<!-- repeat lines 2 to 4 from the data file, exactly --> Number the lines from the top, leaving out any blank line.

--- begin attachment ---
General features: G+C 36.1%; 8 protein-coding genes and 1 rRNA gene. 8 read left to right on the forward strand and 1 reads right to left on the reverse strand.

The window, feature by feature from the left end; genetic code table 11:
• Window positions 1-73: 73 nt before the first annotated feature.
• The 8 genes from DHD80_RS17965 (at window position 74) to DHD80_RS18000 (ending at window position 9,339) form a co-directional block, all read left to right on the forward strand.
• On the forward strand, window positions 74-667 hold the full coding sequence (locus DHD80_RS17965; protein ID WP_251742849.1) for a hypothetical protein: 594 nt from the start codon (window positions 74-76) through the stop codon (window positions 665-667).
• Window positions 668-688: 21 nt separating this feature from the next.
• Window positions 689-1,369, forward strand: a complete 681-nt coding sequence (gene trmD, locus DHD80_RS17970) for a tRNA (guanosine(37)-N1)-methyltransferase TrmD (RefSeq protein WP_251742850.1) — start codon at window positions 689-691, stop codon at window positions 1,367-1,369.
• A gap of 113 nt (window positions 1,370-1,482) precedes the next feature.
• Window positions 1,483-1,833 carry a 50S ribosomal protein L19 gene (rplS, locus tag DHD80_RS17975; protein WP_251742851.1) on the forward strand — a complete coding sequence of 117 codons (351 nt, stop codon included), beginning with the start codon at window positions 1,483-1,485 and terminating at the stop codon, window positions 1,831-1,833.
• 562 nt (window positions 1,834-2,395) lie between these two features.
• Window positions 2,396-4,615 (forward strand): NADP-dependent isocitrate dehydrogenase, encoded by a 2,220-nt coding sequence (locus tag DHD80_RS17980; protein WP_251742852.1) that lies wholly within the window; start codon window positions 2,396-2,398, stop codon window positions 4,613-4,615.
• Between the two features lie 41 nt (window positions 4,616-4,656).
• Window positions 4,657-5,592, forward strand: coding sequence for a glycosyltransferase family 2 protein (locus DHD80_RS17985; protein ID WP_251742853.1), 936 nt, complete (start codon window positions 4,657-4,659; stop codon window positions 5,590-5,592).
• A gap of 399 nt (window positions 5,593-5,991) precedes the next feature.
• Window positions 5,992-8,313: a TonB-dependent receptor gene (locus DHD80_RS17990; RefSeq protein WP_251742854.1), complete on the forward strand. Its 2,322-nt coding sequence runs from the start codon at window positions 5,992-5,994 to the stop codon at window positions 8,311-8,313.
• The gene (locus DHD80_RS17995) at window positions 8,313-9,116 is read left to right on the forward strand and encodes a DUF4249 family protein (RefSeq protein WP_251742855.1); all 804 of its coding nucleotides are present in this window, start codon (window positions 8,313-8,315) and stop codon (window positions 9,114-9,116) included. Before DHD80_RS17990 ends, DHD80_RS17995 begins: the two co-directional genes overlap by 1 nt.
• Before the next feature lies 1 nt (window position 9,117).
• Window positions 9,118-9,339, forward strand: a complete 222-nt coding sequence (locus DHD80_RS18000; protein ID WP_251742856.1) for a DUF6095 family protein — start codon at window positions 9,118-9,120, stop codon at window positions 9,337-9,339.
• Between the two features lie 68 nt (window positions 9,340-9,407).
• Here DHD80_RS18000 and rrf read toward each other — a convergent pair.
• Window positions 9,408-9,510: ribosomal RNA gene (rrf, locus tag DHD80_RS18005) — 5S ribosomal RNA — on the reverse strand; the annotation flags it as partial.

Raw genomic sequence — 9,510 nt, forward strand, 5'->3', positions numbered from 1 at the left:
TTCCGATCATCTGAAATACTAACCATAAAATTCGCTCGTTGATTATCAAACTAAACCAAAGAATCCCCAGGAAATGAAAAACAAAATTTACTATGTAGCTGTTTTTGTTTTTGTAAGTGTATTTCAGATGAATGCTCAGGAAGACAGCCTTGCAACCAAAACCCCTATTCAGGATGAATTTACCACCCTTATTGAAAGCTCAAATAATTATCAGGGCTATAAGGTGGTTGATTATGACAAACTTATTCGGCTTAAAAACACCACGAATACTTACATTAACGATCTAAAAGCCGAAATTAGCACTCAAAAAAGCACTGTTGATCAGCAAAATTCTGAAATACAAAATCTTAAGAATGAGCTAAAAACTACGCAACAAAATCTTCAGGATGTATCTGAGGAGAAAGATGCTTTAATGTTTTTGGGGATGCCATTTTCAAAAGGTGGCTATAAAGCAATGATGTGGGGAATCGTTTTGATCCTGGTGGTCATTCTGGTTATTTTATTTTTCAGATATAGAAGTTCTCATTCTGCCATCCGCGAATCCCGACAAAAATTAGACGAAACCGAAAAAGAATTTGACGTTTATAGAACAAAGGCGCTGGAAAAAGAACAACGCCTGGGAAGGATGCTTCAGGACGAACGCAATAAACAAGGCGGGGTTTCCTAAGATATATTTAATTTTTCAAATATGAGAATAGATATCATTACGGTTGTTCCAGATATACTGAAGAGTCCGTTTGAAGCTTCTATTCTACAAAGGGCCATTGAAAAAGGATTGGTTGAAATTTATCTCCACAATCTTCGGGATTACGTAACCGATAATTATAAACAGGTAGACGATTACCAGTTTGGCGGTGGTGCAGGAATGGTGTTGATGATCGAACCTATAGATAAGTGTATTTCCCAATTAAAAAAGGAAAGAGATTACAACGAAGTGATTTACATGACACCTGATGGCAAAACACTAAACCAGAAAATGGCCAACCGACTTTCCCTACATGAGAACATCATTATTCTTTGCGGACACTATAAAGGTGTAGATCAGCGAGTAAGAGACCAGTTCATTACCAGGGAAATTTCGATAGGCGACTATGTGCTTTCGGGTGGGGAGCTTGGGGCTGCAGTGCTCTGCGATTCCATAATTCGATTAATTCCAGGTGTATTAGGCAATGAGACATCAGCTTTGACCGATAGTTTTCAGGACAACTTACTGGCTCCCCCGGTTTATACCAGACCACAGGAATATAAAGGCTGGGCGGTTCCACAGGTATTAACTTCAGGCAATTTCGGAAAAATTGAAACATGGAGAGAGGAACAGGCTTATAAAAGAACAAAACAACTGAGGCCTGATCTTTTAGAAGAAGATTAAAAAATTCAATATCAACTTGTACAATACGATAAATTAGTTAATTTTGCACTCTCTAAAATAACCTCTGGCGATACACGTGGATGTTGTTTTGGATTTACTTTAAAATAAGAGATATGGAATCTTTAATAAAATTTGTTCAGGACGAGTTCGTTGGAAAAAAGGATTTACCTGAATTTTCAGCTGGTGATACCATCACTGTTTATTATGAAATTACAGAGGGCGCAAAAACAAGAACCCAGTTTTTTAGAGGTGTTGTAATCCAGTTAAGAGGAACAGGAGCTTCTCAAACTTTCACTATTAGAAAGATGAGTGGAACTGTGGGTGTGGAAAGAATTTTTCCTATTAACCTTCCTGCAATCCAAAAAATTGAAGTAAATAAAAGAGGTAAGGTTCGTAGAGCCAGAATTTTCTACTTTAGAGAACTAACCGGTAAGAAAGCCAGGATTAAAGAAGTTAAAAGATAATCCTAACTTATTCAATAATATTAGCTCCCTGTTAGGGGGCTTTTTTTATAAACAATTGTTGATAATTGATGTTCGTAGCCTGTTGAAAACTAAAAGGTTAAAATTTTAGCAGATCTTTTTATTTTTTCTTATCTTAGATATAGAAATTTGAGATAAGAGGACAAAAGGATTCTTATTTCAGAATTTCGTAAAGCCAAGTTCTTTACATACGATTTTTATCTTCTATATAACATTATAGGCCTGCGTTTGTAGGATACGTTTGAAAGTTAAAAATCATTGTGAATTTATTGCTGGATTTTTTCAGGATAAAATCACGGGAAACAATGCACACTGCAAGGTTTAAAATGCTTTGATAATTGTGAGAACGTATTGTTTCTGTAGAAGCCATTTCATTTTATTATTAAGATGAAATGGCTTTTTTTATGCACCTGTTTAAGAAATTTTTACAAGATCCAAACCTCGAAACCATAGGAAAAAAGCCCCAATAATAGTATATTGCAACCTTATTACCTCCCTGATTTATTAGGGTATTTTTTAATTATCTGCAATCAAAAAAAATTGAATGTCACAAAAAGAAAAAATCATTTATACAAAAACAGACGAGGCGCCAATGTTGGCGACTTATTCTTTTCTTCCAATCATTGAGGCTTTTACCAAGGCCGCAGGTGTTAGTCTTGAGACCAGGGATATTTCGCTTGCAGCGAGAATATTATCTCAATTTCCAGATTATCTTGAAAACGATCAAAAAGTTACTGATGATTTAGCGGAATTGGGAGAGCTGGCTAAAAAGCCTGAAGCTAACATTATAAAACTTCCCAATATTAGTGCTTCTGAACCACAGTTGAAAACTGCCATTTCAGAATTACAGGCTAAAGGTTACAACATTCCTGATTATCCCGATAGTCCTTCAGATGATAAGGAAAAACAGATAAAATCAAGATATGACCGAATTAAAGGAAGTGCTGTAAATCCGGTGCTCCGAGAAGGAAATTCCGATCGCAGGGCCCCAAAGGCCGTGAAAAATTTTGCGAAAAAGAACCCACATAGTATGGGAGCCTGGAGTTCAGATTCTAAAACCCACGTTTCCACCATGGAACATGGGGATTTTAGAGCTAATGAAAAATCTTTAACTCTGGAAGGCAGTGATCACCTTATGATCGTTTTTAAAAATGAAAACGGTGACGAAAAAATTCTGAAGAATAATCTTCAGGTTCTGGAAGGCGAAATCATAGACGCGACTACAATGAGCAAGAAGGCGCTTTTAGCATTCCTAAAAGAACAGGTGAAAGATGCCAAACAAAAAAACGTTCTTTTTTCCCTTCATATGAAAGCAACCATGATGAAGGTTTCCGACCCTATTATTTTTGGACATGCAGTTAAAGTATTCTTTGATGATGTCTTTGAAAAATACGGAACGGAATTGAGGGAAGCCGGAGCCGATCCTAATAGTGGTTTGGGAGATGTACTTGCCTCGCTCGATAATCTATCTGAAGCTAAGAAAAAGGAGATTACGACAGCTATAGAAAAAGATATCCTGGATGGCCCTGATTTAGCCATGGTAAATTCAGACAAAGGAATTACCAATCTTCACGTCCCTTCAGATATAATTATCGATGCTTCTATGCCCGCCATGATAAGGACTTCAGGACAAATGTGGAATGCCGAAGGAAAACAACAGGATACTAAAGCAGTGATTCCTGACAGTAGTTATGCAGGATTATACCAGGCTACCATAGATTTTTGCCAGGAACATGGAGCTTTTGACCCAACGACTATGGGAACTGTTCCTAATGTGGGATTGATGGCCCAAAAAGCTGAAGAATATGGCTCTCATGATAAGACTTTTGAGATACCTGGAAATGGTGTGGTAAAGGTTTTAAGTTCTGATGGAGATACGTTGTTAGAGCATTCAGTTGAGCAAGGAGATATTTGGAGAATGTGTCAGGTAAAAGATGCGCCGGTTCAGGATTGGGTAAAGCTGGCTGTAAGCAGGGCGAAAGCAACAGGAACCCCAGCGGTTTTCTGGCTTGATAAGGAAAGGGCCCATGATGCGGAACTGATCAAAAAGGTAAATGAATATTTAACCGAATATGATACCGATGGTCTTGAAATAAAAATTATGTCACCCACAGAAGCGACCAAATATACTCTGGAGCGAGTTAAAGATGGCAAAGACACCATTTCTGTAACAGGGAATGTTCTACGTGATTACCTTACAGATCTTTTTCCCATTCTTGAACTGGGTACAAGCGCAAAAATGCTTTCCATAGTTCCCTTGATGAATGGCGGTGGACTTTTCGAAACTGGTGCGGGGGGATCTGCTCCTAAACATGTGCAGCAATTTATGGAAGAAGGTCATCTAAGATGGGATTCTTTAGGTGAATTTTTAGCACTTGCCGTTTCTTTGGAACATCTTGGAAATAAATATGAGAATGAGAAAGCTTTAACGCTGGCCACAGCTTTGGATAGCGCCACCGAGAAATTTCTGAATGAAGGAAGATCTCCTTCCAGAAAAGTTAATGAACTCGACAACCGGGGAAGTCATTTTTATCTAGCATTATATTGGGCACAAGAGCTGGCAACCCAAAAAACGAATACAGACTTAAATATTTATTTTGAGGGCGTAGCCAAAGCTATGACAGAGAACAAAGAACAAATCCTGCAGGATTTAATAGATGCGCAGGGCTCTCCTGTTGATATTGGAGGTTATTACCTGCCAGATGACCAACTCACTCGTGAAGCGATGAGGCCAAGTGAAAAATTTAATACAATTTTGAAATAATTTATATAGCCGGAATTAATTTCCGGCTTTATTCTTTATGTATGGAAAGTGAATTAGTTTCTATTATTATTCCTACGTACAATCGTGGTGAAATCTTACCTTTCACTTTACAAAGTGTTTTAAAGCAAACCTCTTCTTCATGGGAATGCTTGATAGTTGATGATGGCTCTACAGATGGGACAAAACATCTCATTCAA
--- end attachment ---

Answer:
The window, feature by feature from the left end; genetic code table 11:
• Window positions 1-73: 73 nt before the first annotated feature.
• The 8 genes from DHD80_RS17965 (at window position 74) to DHD80_RS18000 (ending at window position 9,339) form a co-directional block, all read left to right on the forward strand.